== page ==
2. Slowly fold your arms at the elbows as far as you can. Keep your upper arms and the rest of your body in the same position throughout the exercise.
  3. Take a break at the top of the movement and rotate your hands 180 degrees inward so that your hand palms face forward.
  4. Lower the dumbbells until your arms are stretched in a controlled motion.
  5. Rotate your hands back to be able to do the next repetition.
How to do a Zottman curl

You can describe Zottman curls as a combination of the upward movement of a regular bicep curl and the downward movement of a reverse curl.

This makes the Zottman curl more of an all-around hammer curl alternative that gives a lot of bicep and forearm muscles a nice amount of attention.

5. Preacher curls

Besides a pair of dumbbells or other resistance, you will need a slanted surface to be able to do preacher curls.

The most popular option in the gym is a specific preacher curl bench. That being said, you could also use an incline weight bench to do this hammer curl alternative.

Take the following steps to do a preacher bicep curl with the specific bench:

  1. Choose a form of resistance that aligns best with your training goals and preferences. This walkthrough will describe the steps with dumbbells.
  2. Sit behind the preacher bench and put your upper arms on the slanted surface. Point your lower arms up and your hand palms backward.
  3. Lower the dumbbells until your arms are slightly less than stretched in a controlled motion. Keep your upper arms and body still throughout the movement.
  4. Slowly raise the dumbbells again until your lower arms are pointing up.

One of the main reasons to do bicep curls on a preacher bench is that it makes it harder to move the weights with your upper arms and the rest of your body.

In turn, this could lead to more focus on the muscles you work with the exercise and more muscle gain.

To work the same muscles as hammer curls, you can also do preacher curls with a neutral grip. This makes the movement a more isolated alternative to regular hammer curls.

6. Regular bicep curls

Regular standing bicep curls are the most standard option when it comes to bicep dumbbell exercises. Take the following steps to do this exercise:

  1. Stand up straight with a dumbbell in each hand. Point your hand palms forward.
  2. Raise the dumbbells as far as comfortable in a controlled motion. Keep your upper arms and the rest of your body in more or less the same position throughout the movement.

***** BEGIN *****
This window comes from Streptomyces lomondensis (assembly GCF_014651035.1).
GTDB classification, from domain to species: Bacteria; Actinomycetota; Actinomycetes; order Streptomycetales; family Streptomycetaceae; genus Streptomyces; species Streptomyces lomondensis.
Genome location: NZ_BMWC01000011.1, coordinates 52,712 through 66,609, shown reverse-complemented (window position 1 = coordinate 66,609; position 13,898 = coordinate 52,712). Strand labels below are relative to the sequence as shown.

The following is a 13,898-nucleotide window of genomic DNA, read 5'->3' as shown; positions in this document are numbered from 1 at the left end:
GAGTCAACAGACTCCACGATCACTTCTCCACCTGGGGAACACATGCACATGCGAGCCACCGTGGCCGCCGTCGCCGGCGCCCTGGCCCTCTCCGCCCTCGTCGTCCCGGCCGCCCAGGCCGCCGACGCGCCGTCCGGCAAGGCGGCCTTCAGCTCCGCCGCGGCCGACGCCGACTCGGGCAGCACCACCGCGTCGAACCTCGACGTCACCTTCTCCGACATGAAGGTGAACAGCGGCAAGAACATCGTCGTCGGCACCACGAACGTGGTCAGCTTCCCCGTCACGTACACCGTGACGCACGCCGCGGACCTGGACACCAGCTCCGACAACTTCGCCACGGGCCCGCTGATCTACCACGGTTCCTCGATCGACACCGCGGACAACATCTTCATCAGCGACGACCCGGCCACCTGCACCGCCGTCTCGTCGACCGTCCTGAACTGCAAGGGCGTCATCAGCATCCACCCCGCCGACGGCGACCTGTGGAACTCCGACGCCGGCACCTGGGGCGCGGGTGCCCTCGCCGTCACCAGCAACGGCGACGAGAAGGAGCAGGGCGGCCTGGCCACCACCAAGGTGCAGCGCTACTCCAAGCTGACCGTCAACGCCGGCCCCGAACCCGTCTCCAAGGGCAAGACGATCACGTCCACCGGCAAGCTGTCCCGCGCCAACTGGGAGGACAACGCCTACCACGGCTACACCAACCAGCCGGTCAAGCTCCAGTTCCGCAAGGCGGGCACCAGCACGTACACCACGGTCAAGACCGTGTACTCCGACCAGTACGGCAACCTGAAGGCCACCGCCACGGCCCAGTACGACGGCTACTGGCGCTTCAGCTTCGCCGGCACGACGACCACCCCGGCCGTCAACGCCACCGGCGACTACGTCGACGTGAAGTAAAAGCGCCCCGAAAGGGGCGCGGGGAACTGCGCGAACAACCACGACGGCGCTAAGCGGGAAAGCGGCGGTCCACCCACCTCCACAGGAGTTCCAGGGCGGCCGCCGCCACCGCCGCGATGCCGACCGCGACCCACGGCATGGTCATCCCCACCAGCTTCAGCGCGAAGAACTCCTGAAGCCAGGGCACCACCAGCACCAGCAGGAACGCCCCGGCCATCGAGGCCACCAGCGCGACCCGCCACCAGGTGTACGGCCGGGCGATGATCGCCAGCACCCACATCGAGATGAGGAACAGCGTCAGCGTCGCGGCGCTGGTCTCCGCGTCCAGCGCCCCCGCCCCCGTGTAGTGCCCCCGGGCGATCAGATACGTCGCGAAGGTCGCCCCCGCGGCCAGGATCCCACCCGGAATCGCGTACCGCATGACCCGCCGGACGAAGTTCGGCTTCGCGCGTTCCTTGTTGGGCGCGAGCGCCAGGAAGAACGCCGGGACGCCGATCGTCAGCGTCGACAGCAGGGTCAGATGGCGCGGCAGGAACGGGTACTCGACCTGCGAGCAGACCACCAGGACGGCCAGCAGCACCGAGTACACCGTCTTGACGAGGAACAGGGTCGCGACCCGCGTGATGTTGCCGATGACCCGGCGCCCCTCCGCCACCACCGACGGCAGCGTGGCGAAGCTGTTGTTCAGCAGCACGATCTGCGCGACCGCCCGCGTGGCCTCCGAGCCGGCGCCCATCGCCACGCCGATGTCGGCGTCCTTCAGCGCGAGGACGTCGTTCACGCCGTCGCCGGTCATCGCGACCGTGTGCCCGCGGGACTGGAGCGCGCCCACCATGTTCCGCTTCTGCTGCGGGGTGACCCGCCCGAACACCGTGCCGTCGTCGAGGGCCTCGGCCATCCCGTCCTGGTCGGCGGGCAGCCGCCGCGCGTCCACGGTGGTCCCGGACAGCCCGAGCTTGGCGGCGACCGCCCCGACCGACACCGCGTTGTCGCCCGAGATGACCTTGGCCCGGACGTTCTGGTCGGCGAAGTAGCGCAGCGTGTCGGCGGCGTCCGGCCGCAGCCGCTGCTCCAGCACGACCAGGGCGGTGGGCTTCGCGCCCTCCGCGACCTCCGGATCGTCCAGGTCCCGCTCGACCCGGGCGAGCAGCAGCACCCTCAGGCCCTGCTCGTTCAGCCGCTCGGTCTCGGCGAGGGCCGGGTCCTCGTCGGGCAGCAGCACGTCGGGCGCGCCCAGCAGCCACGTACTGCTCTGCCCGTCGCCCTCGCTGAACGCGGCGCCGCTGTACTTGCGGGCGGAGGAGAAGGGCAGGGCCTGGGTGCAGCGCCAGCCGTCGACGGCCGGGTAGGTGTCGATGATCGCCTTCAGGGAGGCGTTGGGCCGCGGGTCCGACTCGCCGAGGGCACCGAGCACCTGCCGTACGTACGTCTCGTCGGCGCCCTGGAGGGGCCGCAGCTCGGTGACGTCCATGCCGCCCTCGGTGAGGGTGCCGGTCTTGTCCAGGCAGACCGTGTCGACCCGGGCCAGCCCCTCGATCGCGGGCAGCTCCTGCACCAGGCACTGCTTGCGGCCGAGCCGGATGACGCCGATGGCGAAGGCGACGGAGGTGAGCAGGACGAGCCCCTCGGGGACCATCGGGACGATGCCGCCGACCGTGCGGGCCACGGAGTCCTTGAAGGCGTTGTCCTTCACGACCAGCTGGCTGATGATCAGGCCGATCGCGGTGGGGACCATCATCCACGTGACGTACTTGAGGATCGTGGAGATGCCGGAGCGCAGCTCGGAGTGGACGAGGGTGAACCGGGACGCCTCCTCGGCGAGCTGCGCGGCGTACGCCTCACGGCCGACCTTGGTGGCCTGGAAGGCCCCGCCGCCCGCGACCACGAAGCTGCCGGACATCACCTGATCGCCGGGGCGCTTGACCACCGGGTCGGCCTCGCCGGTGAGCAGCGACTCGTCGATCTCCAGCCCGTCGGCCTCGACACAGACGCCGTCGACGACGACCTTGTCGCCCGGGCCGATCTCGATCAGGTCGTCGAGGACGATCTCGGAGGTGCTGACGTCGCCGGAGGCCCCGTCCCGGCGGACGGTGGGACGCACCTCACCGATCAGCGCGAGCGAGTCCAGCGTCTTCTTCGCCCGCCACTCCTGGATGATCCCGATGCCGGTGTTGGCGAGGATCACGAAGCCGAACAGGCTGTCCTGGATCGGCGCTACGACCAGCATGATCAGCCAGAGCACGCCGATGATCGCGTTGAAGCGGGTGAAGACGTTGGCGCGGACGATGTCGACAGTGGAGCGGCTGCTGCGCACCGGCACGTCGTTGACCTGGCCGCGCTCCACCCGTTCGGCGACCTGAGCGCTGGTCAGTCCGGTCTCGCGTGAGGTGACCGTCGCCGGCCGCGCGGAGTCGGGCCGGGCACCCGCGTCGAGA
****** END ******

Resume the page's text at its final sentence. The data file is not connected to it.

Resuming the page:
3. Slowly lower the dumbbells back into starting position.

The different muscle engagement of hammer curls can be useful for certain people and training goals.

That being said, the regular bicep curls could still be a better alternative for people who want to focus more on the two muscle heads of the biceps brachii.

These are the parts of your arms that most people know as the biceps.

7. Wide-grip barbell curls

As the name implies, a barbell or straight bar will be useful to really “get” this next hammer curl alternative. At the same time, you could also use other equipment if needed due to reasons like strength capacities.

Take the following steps to do a wide-grip barbell bicep curl:

  1. Stand up straight with a barbell in your hands. You want to hold the barbell slightly wider than shoulder-width apart and your hand palms pointing forward. Let your arms hang down for now.
  2. Fold your arms at the elbows as far as you comfortably can in a controlled motion. Keep your upper arms and the rest of your body in the same position throughout the movement.
  3. Slowly lower the barbell back into starting position.

Wide-grip barbell curls are more of a hammer curl alternative to work different areas of your arms.

By keeping your hands more outward in the upward movement, you target the short head of the brachii bicep muscle, the inner of the two brachii muscle heads, more compared to regular bicep curls.

You can recreate this same angle with dumbbells and resistance bands. However, using a barbell makes it easier to really feel the differences between positions.

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Author:

Matt Claes founded Weight Loss Made Practical to help people get in shape and stay there after losing 37 pounds and learning the best of the best about weight loss, health, and longevity for over 4 years. Over these years he has become an expert in nutrition, exercise, and other physical health aspects.